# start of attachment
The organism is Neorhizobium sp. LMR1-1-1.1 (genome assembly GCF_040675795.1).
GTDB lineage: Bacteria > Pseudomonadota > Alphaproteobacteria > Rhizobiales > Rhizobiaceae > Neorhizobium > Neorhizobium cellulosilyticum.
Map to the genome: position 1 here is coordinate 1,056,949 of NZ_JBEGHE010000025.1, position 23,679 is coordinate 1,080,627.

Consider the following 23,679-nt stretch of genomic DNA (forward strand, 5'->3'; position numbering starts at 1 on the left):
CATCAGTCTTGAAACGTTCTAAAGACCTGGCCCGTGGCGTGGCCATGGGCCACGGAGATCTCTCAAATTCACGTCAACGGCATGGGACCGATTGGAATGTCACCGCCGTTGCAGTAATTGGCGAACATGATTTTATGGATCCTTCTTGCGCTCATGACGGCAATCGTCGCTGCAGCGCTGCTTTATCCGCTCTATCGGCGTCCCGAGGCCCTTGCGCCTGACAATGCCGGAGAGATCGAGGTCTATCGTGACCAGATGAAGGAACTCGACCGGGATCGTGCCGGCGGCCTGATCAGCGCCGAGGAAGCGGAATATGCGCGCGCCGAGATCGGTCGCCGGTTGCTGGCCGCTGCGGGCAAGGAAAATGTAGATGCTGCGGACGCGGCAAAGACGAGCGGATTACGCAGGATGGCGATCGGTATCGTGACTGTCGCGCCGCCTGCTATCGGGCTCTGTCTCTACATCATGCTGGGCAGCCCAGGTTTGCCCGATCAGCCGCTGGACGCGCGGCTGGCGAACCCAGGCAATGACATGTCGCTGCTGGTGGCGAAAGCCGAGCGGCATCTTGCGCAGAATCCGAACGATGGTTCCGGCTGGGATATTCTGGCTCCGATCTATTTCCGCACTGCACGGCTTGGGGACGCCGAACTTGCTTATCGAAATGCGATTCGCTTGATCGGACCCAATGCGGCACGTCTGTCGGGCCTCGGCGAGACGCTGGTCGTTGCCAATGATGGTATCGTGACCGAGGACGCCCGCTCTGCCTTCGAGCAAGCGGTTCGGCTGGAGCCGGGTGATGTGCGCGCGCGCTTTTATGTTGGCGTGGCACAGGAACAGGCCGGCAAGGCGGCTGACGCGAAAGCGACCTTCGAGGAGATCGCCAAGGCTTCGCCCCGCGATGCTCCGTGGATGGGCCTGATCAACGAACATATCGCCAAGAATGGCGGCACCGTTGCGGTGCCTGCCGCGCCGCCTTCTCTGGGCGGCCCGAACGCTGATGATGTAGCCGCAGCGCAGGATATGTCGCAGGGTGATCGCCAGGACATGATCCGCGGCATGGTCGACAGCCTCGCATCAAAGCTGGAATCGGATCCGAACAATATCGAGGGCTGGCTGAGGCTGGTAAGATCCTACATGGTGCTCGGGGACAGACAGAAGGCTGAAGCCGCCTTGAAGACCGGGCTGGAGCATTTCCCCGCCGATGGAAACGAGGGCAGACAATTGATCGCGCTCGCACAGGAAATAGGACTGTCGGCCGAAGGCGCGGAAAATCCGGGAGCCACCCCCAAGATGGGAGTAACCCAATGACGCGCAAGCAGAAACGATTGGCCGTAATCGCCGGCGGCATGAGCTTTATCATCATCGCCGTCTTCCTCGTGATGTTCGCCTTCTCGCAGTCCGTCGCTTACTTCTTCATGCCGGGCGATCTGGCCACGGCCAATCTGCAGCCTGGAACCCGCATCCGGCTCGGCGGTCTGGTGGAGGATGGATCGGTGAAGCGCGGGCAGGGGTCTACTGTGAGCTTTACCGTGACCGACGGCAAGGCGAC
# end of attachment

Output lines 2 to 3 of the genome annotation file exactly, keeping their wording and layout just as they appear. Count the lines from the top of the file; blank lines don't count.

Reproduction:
GTDB lineage: Bacteria > Pseudomonadota > Alphaproteobacteria > Rhizobiales > Rhizobiaceae > Neorhizobium > Neorhizobium cellulosilyticum.
Map to the genome: position 1 here is coordinate 1,056,949 of NZ_JBEGHE010000025.1, position 23,679 is coordinate 1,080,627.